You wouldn’t expect an intense drama like “Homeland” to feature such a jazzy score over its opening credits but according to composer Sean Callery, who was nominated for an Emmy for his efforts, the idea came from what was on the page. “In the script, there’s some reference to her listening to jazz,” he says, referring to Claire Danes‘ character, Carrie Matheson, a CIA operative. This kind of material was a good fit for Callery, who also worked on “24.” In our audio chat (listen below), he reveals that he regarded this the series as an opportunity to try something different. “The score really read more like a political thriller than an action series,” he says. “There was such an intimacy and aloneness to the character, that I thought it would be an interesting choice to try and experiment with a jazz language.”
“We had quite a bit of time to sort of experiment on the flavor,” he continues, “because jazz is a rather broad word, and we found sort of a tone that we thought was cool.” Callery knew his opening theme would play over a collage of news footage, sound effects, and dialogue, saying “we pursued the idea that instead of playing the sort of dark and aggressiveness of the imagery that basically depicts all of the horrible things that have happened in our world over the last 30 to 40 years, that we would maintain almost a contemplative, mournful kind of sound with the trumpet, and that’s how it continued to grow. It’s almost like a crying out kind of approach, and it’s very effective. There’s a lot of sound effects and a lot of dialogue and so forth, so it was a very complicated mix, but everyone still talks about it.”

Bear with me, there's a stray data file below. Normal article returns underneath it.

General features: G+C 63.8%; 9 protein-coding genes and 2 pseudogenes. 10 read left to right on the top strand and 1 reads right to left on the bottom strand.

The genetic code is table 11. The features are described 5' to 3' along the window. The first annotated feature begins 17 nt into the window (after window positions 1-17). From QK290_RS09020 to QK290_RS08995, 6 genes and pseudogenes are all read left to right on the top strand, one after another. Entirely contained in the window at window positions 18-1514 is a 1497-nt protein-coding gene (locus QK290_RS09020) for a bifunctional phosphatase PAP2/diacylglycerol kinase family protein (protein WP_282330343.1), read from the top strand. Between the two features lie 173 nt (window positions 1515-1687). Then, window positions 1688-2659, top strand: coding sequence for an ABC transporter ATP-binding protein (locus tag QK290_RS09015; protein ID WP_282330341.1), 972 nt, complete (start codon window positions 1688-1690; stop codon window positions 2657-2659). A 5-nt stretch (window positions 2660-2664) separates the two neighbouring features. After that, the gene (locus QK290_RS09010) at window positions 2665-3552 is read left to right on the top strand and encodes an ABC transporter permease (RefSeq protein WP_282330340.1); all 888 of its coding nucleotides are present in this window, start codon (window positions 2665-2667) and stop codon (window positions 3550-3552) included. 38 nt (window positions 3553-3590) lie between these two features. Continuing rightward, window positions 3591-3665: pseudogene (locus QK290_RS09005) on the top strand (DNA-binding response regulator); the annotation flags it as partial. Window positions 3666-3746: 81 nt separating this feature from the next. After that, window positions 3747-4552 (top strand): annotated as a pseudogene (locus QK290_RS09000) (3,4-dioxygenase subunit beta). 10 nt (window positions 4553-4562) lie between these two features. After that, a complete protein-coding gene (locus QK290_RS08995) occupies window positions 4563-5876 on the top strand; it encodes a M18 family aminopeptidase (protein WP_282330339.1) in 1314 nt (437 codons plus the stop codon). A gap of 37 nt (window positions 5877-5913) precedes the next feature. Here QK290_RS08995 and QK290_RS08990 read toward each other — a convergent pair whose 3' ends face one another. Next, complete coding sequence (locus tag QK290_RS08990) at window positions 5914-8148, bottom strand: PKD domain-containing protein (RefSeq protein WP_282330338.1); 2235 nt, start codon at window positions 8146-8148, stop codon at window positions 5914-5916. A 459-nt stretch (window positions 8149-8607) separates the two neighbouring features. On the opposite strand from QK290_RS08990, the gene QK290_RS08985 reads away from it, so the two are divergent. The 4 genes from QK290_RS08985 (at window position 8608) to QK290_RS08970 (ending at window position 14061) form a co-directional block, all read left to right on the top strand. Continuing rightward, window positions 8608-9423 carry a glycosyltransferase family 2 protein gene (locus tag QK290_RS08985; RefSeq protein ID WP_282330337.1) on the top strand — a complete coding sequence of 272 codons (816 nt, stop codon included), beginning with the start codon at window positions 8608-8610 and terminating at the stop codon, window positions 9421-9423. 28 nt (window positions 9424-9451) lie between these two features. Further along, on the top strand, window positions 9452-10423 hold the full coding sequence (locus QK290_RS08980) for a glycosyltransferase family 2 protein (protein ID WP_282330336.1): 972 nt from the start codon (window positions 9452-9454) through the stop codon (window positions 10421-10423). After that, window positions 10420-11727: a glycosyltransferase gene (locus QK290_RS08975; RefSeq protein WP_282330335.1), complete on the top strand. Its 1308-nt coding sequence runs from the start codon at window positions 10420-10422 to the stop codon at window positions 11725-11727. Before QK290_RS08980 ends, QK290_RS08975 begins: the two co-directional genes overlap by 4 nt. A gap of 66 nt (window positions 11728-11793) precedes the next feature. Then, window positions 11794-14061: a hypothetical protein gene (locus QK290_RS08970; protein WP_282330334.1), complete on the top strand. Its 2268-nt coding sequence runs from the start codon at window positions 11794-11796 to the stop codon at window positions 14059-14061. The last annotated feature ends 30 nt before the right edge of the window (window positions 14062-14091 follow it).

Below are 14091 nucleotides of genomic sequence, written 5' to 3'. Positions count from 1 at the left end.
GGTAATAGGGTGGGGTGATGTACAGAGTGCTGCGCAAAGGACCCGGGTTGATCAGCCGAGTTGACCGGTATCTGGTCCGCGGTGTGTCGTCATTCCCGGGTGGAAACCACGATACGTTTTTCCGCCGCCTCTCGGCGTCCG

Callery credits trumpet player Chris Tedesco, a frequent collaborator who worked with him on the mini-series “The Kennedys,” as being extremely helpful. “Chris did some ornamentations that I wasn’t expecting, and it’s a wonderful part of the process when you hear these little magical things that come out.” And co-creator and executive producer Alex Gansa inspired a key musical moment. “When you watch the main title, one of the most disturbing images in the montage is the shot of the twin towers in New York burning. Alex said, ‘It’s such a disturbing, powerful image.’ The trumpet sort of peaked a little bit earlier, and then it kind of arched down. I rewrote and rearranged the melody so that the highest note in the scene would sort of peak at that image, and then from there would arch downward to a more neutral range. It was a collective effort, to be sure, to make it deliver.”
He is inspired by the loneliness of Matheson when composing the score. “I always thought of her character as somebody who yearns to kind of connect with the world, and sometimes has real trouble making that connection. We all feel that way from time to time, that kind of longing, and it’s a little painful sometimes, but it’s not hopeless.”
Callery won three Series Music Composition Emmys for his for his work on “24,” and has been nominated an additional 10 times across three categories: six for Music Composition for “24,” three for Main Title Theme Music (for “The Kennedys,” “Homeland,” and “Elementary”), and once for Sound Editing for a Series (for “Star Trek: Deep Space Nine”).
Listen to our full interview below for more on his work on “Homeland,” including how the improvisational aspects of the main character influence the music and how the series continues to defy convention. And then be sure to watch the fascinating featurette that takes you behind the scenes to show how Sean composed his Hitchcock-inspired score for the 200th episode of “Bones.”